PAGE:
Rile looked at her, puzzled. “Who are you?”
“A local.” She began to walk away, towards a nearby hill, but she only walked a few yards before she turned around. “Well, are you coming?”
“I don’t think you can afford to ask that question right now.”
What did she mean by that? Was she a messenger sent by the gods? Did she truly know his plight? Was she a hero, like in Olivier’s favorite story, Lady Serila and the Battle on the Eternal Sea? Rile shook his head. Hero or not, this person could help, no, would help him get home. He took a large swig from the canteen and began to follow the girl as the two went up and over the hill, leaving the battlefield behind.
The camp was fairly small. Only a few medium-sized tents had been erected, and several people were roaming around the camp, all wearing similar clothing and seemingly around the same age as the girl. She beckoned Rile to sit down next to the small firepit, which he did, and, after taking one last swig from the canteen, he handed it back to the girl. She took it back, took a swig, and then headed inside a tent.
She walked out with a different canteen and a piece of dried meat, both of which she handed to Rile. He took a sip from the vessel and was relieved that this time it was actually water. From one of her belt pouches she pulled out her own piece of dried meat, which already had a few bites taken from it, and chomped down on it. “So what’s your name?’
“Rile. Rile Forrest.”
“Ah, only two names.” She took another bite. “If you’re not a noble, how’d you get roped into the whole scuffle for our land between Sol and Almsong?”
Rile looked at her, shocked. She knew about the naming conventions of Sol, but from how she described the conflict he knew she wasn’t from there. Just who was this person?
“What’s your name?”
“I asked you a question first.”
He was intimidated by her, that much was true, and he was tempted to give the whole story, but now, after regaining his sense of logic, he was beginning to question her motives. If she wasn’t a hero, she could easily be a spy and use the information he was about to give her to target Olivier and their child. Rile gulped down some water, which gave him enough time to give a satisfactory answer for the time being. “I volunteered. The king promised a reduction of taxes for any commoner that fought in the war.”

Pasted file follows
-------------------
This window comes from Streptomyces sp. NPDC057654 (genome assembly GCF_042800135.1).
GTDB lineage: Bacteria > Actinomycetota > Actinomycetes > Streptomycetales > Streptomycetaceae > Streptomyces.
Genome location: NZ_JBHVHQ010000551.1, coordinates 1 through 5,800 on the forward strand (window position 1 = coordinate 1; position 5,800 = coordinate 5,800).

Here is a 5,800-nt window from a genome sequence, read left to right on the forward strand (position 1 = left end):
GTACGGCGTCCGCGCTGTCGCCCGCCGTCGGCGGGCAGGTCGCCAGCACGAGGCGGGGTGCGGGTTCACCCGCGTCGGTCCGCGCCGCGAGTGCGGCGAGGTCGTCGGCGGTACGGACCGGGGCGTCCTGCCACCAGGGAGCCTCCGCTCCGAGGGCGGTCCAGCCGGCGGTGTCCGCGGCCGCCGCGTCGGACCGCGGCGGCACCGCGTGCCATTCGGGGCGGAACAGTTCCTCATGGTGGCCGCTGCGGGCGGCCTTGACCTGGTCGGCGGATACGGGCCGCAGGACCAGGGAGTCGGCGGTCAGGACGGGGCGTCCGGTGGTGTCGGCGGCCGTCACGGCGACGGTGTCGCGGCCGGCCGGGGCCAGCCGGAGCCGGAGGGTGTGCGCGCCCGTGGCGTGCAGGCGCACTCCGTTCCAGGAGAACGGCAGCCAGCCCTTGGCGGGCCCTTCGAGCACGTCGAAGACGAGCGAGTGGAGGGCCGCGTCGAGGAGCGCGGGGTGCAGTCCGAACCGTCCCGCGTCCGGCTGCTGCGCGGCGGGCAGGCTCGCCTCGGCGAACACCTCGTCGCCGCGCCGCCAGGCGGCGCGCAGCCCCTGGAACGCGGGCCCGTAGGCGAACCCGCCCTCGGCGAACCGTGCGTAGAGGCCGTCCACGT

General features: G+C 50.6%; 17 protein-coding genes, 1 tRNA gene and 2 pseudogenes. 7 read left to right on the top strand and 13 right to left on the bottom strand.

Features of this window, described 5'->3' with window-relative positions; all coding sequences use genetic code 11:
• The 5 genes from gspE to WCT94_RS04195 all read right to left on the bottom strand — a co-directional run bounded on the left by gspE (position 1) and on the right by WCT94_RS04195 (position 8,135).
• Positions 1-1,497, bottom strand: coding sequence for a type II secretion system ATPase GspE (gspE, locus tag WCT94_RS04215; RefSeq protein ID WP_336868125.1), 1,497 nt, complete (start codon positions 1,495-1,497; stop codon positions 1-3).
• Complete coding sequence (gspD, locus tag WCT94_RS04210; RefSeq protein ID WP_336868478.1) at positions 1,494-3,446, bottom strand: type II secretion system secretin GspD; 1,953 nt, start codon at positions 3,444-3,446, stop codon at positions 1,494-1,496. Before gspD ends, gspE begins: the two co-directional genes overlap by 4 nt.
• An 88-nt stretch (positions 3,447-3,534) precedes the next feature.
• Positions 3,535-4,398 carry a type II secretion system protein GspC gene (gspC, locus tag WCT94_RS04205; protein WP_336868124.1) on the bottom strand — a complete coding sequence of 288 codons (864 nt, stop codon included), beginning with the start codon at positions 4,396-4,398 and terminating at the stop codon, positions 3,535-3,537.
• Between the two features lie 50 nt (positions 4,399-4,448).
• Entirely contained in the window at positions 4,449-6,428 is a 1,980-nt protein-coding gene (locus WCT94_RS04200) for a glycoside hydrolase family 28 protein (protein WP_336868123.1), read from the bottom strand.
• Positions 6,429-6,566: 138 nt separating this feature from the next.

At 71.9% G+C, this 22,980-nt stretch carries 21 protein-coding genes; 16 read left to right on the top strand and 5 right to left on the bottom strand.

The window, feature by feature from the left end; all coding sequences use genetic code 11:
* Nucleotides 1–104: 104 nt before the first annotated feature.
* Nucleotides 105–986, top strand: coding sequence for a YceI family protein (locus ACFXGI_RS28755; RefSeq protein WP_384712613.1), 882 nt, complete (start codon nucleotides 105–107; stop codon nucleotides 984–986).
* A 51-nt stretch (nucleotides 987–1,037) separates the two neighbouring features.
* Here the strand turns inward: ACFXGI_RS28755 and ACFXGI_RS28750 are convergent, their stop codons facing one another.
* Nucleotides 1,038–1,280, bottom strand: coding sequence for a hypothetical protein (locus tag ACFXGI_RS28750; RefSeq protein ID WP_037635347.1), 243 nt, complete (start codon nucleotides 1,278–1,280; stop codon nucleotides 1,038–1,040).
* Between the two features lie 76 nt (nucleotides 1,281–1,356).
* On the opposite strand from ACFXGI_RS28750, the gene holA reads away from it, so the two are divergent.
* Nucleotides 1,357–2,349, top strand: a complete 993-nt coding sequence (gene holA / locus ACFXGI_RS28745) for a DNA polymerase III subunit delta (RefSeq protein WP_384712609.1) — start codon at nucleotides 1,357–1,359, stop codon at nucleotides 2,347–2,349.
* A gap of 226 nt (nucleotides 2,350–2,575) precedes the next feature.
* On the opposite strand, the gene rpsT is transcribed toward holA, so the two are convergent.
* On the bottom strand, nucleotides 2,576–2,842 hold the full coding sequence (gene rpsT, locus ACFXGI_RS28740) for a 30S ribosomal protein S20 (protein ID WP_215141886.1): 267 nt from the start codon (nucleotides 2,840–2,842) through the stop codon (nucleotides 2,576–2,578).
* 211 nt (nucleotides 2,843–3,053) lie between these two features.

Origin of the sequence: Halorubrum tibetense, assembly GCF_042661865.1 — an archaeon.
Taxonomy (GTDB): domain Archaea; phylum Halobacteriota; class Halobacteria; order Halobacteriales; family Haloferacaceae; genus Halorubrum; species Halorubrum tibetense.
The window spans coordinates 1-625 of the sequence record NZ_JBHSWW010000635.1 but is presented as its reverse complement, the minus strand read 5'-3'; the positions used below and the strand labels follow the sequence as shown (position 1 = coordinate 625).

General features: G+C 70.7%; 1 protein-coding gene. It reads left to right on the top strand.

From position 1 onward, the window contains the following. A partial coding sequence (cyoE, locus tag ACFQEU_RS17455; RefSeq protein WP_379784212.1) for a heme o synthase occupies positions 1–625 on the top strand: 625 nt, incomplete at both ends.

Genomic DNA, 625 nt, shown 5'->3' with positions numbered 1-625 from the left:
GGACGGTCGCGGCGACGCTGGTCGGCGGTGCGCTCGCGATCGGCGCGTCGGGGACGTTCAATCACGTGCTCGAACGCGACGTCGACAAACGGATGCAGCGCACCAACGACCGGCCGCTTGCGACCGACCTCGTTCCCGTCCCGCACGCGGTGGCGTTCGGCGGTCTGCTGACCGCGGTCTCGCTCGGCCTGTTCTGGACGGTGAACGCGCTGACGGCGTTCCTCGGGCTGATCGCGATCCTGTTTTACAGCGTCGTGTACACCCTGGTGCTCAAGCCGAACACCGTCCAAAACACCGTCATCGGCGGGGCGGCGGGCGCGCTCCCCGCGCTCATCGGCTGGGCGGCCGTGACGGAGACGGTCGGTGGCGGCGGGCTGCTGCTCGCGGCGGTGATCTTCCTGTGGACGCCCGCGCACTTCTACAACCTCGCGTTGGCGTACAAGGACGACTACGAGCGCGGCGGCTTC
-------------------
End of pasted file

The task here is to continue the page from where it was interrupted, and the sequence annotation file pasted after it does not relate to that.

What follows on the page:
The girl looked at him and squinted her eyes, and after a few seconds, she nodded in satisfaction. “Do you happen to know any nobles?”
“Aren’t you going to answer my question?”
She shook her head. “In case you haven’t noticed, you’re our prisoner.”
“Our?” Rile looked behind him and saw the other residents of the camp had stopped whatever they were doing and had surrounded him, knives in hand, one practically poked at the back of his neck. He suddenly lost his appetite. “What do you want with me?”
She got up and started circling the fire pit. “Well, I really would’ve preferred a noble, but it looks like you’re the best I’m going to get. I need you to get me an audience with your king.”
“Reasons.” She stopped right across from Rile, then took out a knife and pointed it at him. “I’m going to give you two options.”
He had a pretty good feeling what those two options were, and he wasn’t going to throw away his second chance. Even if her plans for the king were nefarious, he didn’t care. He had to see Olivier, no matter the consequences.